Jace Fry's gutsy pitching, two late runs pace 2-1 win over Missouri stars
by: CHRISTOPHER WEDDLE, HERE IT COMES — Murrayhill’s Jace Fry winds up to throw a pitch to a bater from Daniel Boone Little League of Columbia, Mo., the Midwest representative, during his team’s 2-1 pool-play victory on Monday in the Little League World Series at Lamade Stadium in Williamsport, Pa.

The ride continues for Murrayhill.

The Murrayhill Little League Majors all-stars from Beaverton won their second straight pool play game Monday night at Lamade Stadium in Williamsport, Pa., before a crowd of 15,200, scoring single runs in both the fifth and sixth innings to carry them past Daniel Boone Little League of Missouri 2-1.

'Some kids were thinking that this could be it, and we didn't want to go home,' said first baseman Devon DeJardin, who went 1-for-3 at the plate Monday and drove in the winning run in the sixth inning. 'We wanted to keep playing out here and playing ball. We didn't want our summer to end.'

'Somebody had to win that game and somebody had to lose that game, and that's a shame because both pitchers pitched their hearts out,' Murrayhill manager Jeff Keller said. 'We were fortunate. We got some pitches to drive and we put the ball in play.'

The win left Murrayhill with a final pool play record of 2-1, good for second place in its four-team pool, and sent the Beaverton stars into the World Series semifinal where they faced the Great Lakes Little League team yesterday (Wednesday). Portsmouth, N.H., won Murrayhill's pool at 2-1, while Missouri was eliminated after finishing 1-2.

Murrayhill got a dynamite pitching performance Monday from Jace Fry (he allowed just three hits, four walks and one hit batter while striking out 10) but his team fell behind 1-0 early in the game and had to come through in the clutch to win its way into the semifinals.

Murrayhill fell behind 1-0 in the bottom of the second inning when Missouri's Beau Burkett singled to right field with one out, moved to third on a groundout and a wild pitch, then scored when Jeffrey Ausmus beat out a tapper up the third base line.

Early on, it appeared Murrayhill might be facing a repeat of its opening pool play game when Portsmouth's Jordan Bean shut the team down on two hits and struck out 14. Missouri pitcher Ryan Phillips struck out eight batters in the game's first four innings and worked his way out of trouble in three of those, stranding two Murrayhill runners in the first, one in the third and another in the fourth.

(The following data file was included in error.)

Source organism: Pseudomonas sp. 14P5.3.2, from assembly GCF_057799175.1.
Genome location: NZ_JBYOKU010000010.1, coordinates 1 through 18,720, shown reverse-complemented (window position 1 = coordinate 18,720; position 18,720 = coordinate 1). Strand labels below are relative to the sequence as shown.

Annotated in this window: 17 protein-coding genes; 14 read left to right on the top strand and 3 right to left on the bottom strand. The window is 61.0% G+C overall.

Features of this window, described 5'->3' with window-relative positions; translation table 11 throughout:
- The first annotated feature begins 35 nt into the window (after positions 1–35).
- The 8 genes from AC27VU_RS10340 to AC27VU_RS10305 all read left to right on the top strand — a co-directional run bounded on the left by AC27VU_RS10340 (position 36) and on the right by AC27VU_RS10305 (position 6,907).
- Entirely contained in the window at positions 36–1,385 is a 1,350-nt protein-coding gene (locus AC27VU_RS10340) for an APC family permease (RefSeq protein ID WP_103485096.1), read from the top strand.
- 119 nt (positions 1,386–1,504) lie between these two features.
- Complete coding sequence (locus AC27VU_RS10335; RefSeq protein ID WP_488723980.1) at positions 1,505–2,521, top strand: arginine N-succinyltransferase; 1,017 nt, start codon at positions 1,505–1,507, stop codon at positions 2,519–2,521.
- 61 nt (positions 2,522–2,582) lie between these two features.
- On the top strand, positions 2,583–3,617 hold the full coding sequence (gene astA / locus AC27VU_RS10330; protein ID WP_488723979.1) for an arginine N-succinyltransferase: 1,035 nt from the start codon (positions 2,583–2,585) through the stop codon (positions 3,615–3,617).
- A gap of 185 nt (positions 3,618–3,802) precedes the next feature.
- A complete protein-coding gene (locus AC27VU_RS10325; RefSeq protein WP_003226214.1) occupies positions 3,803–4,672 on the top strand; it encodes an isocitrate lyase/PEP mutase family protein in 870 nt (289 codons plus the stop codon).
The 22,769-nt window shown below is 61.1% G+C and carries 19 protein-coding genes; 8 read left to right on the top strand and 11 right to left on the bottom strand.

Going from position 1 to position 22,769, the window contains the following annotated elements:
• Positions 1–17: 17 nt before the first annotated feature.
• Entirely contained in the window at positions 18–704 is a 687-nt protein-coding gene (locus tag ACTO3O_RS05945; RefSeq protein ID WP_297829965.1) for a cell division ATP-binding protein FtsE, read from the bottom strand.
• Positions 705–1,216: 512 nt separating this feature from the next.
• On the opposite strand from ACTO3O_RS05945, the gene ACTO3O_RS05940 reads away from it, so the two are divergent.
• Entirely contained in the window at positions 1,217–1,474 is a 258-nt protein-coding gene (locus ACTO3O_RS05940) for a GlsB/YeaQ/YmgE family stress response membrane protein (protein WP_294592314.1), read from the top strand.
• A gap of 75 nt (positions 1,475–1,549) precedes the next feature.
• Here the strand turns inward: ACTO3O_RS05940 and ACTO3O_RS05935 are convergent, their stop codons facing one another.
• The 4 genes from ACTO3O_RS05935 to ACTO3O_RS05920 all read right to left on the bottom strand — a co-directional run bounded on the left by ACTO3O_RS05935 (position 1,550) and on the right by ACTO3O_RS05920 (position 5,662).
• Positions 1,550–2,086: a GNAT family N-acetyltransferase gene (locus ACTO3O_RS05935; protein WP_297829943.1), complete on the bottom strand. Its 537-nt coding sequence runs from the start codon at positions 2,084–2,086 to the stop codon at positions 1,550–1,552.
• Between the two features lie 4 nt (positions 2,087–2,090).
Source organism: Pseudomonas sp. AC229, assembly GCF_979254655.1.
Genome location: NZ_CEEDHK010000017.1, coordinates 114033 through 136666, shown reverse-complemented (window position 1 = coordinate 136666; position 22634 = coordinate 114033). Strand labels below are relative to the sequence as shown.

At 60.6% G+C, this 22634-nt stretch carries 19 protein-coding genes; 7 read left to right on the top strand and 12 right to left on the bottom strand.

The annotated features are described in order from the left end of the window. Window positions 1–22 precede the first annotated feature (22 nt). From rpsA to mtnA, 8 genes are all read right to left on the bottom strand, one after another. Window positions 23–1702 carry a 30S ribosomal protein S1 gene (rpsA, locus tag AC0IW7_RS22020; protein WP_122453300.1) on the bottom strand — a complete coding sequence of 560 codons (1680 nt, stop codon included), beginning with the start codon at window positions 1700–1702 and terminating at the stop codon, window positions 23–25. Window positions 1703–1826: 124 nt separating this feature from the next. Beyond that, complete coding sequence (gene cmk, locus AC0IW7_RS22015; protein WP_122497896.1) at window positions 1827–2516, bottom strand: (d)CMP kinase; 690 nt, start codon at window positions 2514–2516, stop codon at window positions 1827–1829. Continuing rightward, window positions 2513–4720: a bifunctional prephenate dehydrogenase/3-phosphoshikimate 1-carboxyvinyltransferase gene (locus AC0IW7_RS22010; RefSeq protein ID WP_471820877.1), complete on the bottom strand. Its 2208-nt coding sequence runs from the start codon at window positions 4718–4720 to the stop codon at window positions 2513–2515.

But Phillips' good fortune ran out in the fifth against the potent Murrayhill lineup, which put collected eight hits in the game. Perry Lampman came off the bench to hit a one-out triple past the diving Ausmus in right field, and pinch runner Corey Pool came home to tie the game at 1-1 when Fry singled to center.

Phillips escaped more damage in the fifth with a strikeout and a fine defensive play from first baseman Landon Clapp on a hard shot by Derek Keller, but Murrayhill was back at work again in the top of the sixth. This time, it was Miguel Rivera who got things rolling when he doubled off the top of the right field fence - his opposite-field liner falling just two feet short of being a home run - then gave way to pinch-runner Austin Perry. Perry moved up on a passed ball, then came home with the game-winner on Devon DeJardin's looping single to center field.

'After the double I had, we knew we were back in this,' Rivera said. 'After Devon's hit, it was really exciting.'

Fry then struck out the first two batters he faced in the bottom of the sixth, getting Clapp after a long battle, then Burkett on a breaking ball in the dirt. Missouri's Ford Zitsch worked Fry for a walk on a 3-2 pitch outside, but Fry came right back against Ausmus, getting ahead 1-2, then striking him out on the outside corner.

'He's a great pitcher,' Jeff Keller said of Fry. 'His velocity was probably better in the fifth and sixth innings than it was early in the game. He's a warrior. It's fun to watch him. It's fun to coach him.'

For the game, Sam Albert led Murrayhill hitters by going 2-for-3 at the plate while six other hitters had one hit apiece. Albert also turned in a dynamite unassisted double play on a backhand play up the middle in the first inning from his second base position, and Keller followed suit with an unassisted double play in the fourth. Ausmus went 2-for-3 and knocked in his team's only run.

Mark Rogoff of also contributed to this story.

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